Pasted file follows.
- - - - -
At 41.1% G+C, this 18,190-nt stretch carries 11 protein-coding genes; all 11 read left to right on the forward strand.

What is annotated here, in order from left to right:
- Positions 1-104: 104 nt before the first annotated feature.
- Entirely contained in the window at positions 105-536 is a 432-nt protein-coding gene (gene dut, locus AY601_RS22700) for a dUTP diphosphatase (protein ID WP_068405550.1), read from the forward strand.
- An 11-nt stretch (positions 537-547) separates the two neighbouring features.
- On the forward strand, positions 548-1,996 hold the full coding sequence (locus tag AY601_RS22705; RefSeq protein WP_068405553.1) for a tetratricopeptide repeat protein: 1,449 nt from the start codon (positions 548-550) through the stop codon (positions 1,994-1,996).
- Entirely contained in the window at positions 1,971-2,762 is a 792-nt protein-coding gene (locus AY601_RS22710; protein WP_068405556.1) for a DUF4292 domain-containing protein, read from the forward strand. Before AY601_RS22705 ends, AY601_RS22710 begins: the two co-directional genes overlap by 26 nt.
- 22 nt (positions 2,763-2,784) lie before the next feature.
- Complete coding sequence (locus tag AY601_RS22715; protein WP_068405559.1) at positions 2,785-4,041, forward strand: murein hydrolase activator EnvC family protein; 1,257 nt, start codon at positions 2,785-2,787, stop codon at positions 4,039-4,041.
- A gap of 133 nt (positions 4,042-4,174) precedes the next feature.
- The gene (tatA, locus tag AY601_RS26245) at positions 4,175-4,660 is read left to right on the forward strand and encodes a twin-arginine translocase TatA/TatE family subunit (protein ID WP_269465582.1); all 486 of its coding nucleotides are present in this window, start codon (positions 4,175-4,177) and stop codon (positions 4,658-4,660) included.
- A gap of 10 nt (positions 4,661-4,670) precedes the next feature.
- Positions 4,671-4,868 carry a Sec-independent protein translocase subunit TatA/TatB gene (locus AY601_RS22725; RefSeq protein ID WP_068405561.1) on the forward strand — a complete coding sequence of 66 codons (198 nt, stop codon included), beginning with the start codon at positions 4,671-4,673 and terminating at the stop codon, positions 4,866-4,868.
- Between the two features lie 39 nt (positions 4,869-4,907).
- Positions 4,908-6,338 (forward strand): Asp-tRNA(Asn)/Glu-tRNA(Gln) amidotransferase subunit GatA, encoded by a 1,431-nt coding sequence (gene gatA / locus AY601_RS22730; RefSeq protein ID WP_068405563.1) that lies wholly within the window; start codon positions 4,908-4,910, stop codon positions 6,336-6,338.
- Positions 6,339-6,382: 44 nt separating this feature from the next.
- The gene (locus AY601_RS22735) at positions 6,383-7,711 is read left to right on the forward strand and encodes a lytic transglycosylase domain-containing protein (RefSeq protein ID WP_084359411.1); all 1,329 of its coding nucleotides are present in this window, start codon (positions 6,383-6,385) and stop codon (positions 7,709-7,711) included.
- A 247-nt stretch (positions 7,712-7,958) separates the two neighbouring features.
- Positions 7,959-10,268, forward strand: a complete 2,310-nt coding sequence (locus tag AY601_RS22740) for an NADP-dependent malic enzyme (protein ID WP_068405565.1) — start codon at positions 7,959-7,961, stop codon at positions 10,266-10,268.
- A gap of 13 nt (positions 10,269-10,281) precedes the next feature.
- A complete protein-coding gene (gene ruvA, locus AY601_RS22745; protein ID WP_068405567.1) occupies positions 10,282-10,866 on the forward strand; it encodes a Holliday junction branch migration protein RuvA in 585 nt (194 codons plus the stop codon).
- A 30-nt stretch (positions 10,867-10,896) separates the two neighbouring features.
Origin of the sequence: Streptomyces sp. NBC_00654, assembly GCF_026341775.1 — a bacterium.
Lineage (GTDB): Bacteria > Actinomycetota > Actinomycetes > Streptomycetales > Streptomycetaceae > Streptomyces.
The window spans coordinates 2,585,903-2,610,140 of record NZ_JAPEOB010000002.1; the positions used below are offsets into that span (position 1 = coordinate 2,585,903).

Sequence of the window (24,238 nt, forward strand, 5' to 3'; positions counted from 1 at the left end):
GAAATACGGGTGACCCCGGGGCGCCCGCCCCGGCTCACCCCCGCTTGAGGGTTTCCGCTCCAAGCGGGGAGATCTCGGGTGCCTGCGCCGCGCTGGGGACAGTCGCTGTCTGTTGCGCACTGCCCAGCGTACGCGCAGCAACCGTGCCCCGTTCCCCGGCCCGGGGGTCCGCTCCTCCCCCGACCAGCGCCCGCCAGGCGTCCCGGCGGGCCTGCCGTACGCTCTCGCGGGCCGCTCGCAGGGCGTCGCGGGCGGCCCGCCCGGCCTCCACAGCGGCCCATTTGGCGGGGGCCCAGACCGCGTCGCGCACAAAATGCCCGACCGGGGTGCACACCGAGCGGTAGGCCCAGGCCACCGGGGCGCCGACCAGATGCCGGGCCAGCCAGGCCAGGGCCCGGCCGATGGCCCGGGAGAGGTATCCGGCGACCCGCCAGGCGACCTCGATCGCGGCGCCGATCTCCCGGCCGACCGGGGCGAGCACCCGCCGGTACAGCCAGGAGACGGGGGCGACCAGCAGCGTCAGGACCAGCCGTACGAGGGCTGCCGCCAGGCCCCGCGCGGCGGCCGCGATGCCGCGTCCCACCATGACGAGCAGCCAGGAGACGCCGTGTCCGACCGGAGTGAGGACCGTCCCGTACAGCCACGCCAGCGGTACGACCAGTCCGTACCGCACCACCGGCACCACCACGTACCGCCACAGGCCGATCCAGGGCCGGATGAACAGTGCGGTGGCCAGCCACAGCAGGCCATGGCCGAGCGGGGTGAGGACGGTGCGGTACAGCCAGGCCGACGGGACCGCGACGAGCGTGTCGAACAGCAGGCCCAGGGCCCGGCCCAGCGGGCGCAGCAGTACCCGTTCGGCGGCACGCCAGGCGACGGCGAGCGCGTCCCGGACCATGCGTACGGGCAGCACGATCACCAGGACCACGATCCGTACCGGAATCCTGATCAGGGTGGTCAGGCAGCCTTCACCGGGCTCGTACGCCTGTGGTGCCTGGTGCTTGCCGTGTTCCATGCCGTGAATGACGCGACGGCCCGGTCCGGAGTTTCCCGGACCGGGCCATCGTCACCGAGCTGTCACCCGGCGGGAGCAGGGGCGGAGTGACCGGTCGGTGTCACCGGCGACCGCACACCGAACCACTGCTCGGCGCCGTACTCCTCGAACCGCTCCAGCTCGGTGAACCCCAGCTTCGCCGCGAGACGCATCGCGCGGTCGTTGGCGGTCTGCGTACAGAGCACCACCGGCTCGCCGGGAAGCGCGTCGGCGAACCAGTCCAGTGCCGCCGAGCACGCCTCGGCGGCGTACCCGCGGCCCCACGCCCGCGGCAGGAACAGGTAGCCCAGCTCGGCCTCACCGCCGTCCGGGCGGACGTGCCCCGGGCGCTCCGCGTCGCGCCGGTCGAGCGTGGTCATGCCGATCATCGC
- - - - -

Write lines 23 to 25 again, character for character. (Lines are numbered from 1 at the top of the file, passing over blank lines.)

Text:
Origin of the sequence: Streptomyces sp. NBC_00654, assembly GCF_026341775.1 — a bacterium.
Lineage (GTDB): Bacteria > Actinomycetota > Actinomycetes > Streptomycetales > Streptomycetaceae > Streptomyces.
The window spans coordinates 2,585,903-2,610,140 of record NZ_JAPEOB010000002.1; the positions used below are offsets into that span (position 1 = coordinate 2,585,903).